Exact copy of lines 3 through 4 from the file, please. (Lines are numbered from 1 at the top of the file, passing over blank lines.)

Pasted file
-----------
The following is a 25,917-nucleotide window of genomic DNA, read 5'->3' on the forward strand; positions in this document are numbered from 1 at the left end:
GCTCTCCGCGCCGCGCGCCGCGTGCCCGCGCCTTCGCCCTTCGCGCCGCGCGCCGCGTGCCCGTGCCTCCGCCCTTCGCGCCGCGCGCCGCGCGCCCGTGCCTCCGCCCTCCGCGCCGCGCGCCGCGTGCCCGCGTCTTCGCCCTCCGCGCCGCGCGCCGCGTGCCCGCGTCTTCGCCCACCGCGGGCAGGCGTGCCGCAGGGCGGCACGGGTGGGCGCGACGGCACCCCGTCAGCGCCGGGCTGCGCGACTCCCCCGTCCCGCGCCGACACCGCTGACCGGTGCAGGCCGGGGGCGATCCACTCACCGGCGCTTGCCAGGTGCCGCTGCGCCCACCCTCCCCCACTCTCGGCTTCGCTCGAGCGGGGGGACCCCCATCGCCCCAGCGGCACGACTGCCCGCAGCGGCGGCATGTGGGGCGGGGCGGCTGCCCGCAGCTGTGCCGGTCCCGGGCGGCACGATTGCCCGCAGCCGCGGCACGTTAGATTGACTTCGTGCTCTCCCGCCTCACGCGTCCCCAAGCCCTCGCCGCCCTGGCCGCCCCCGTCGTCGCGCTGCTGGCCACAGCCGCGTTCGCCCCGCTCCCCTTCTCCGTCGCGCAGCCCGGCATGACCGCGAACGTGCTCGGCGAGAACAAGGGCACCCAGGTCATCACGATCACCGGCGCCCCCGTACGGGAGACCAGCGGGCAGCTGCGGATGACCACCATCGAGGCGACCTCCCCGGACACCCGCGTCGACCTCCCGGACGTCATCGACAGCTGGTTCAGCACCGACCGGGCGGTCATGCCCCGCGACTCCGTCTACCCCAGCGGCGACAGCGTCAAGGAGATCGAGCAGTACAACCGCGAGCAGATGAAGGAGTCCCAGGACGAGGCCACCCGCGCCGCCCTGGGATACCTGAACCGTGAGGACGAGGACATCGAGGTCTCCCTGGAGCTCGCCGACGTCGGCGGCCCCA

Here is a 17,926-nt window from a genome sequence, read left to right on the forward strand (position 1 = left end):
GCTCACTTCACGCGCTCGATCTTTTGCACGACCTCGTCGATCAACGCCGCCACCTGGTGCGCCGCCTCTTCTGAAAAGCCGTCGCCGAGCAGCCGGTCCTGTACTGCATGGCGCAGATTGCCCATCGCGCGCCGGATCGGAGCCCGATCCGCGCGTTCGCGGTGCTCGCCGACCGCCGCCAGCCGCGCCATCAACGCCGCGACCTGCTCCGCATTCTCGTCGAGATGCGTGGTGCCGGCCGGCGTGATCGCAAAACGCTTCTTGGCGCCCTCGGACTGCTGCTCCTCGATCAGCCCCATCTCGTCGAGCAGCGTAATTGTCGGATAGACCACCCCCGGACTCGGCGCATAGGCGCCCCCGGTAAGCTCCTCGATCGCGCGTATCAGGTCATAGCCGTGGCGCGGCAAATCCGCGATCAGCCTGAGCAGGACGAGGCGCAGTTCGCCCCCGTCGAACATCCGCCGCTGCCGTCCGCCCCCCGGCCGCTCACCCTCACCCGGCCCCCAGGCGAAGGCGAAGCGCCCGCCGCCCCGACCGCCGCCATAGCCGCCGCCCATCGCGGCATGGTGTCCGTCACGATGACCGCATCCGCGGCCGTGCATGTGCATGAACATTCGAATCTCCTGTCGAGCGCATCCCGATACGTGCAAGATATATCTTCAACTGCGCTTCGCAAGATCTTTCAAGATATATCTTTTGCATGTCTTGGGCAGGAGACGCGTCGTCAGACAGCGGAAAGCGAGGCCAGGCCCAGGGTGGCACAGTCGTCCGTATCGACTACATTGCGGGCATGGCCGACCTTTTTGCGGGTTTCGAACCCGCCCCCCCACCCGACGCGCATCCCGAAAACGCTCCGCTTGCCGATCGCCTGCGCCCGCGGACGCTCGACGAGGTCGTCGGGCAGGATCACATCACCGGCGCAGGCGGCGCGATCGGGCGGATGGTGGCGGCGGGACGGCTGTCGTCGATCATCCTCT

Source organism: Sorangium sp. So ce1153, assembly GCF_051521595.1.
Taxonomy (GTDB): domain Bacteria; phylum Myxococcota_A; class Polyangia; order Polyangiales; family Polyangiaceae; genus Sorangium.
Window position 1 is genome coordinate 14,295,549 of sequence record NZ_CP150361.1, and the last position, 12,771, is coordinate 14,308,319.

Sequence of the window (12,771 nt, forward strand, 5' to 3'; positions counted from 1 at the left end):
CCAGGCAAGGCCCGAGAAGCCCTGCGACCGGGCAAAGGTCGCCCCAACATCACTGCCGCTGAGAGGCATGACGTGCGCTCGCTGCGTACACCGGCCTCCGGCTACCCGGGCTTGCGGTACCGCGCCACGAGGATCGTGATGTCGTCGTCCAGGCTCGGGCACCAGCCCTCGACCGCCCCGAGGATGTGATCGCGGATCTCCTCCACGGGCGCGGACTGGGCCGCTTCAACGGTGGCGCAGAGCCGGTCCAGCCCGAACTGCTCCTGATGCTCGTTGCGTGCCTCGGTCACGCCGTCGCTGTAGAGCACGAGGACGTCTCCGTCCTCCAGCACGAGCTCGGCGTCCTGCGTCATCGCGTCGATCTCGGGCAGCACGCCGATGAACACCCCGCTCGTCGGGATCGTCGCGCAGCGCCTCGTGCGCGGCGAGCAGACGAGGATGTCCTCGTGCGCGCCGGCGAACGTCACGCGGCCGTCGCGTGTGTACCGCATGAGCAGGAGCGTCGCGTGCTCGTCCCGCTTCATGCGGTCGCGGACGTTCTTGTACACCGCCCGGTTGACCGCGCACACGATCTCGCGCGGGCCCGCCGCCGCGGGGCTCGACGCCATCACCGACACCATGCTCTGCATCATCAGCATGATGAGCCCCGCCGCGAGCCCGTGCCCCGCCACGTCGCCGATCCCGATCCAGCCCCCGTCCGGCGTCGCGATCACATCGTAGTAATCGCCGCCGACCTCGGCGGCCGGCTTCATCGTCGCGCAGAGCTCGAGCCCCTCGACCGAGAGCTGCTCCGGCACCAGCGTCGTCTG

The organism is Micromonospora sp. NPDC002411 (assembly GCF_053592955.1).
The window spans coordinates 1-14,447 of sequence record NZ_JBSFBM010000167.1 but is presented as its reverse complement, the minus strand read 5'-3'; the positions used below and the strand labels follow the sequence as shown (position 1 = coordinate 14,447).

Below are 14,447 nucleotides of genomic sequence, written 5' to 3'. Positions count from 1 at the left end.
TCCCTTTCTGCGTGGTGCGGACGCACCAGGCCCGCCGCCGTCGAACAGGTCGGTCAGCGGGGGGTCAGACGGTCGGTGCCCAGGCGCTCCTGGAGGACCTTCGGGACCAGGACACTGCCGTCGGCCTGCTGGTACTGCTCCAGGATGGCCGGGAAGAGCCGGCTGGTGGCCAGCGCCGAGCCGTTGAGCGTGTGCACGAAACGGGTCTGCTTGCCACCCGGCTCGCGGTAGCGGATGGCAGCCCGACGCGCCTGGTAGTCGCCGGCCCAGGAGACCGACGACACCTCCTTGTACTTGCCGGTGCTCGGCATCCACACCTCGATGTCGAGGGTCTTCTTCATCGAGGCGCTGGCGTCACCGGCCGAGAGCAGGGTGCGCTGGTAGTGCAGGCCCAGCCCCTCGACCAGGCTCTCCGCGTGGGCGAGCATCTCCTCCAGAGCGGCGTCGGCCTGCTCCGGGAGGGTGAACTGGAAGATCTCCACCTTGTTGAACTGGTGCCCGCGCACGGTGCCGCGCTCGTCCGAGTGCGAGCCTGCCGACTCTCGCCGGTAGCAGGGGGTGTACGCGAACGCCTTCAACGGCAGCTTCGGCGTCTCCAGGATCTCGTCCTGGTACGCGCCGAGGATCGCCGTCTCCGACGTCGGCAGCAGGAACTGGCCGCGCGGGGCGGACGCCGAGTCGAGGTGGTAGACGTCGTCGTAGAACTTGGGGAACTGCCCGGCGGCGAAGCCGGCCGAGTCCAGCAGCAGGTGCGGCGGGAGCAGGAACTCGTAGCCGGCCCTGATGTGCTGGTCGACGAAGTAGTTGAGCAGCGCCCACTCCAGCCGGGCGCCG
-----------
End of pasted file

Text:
Here is a 17,926-nt window from a genome sequence, read left to right on the forward strand (position 1 = left end):
GCTCACTTCACGCGCTCGATCTTTTGCACGACCTCGTCGATCAACGCCGCCACCTGGTGCGCCGCCTCTTCTGAAAAGCCGTCGCCGAGCAGCCGGTCCTGTACTGCATGGCGCAGATTGCCCATCGCGCGCCGGATCGGAGCCCGATCCGCGCGTTCGCGGTGCTCGCCGACCGCCGCCAGCCGCGCCATCAACGCCGCGACCTGCTCCGCATTCTCGTCGAGATGCGTGGTGCCGGCCGGCGTGATCGCAAAACGCTTCTTGGCGCCCTCGGACTGCTGCTCCTCGATCAGCCCCATCTCGTCGAGCAGCGTAATTGTCGGATAGACCACCCCCGGACTCGGCGCATAGGCGCCCCCGGTAAGCTCCTCGATCGCGCGTATCAGGTCATAGCCGTGGCGCGGCAAATCCGCGATCAGCCTGAGCAGGACGAGGCGCAGTTCGCCCCCGTCGAACATCCGCCGCTGCCGTCCGCCCCCCGGCCGCTCACCCTCACCCGGCCCCCAGGCGAAGGCGAAGCGCCCGCCGCCCCGACCGCCGCCATAGCCGCCGCCCATCGCGGCATGGTGTCCGTCACGATGACCGCATCCGCGGCCGTGCATGTGCATGAACATTCGAATCTCCTGTCGAGCGCATCCCGATACGTGCAAGATATATCTTCAACTGCGCTTCGCAAGATCTTTCAAGATATATCTTTTGCATGTCTTGGGCAGGAGACGCGTCGTCAGACAGCGGAAAGCGAGGCCAGGCCCAGGGTGGCACAGTCGTCCGTATCGACTACATTGCGGGCATGGCCGACCTTTTTGCGGGTTTCGAACCCGCCCCCCCACCCGACGCGCATCCCGAAAACGCTCCGCTTGCCGATCGCCTGCGCCCGCGGACGCTCGACGAGGTCGTCGGGCAGGATCACATCACCGGCGCAGGCGGCGCGATCGGGCGGATGGTGGCGGCGGGACGGCTGTCGTCGATCATCCTCT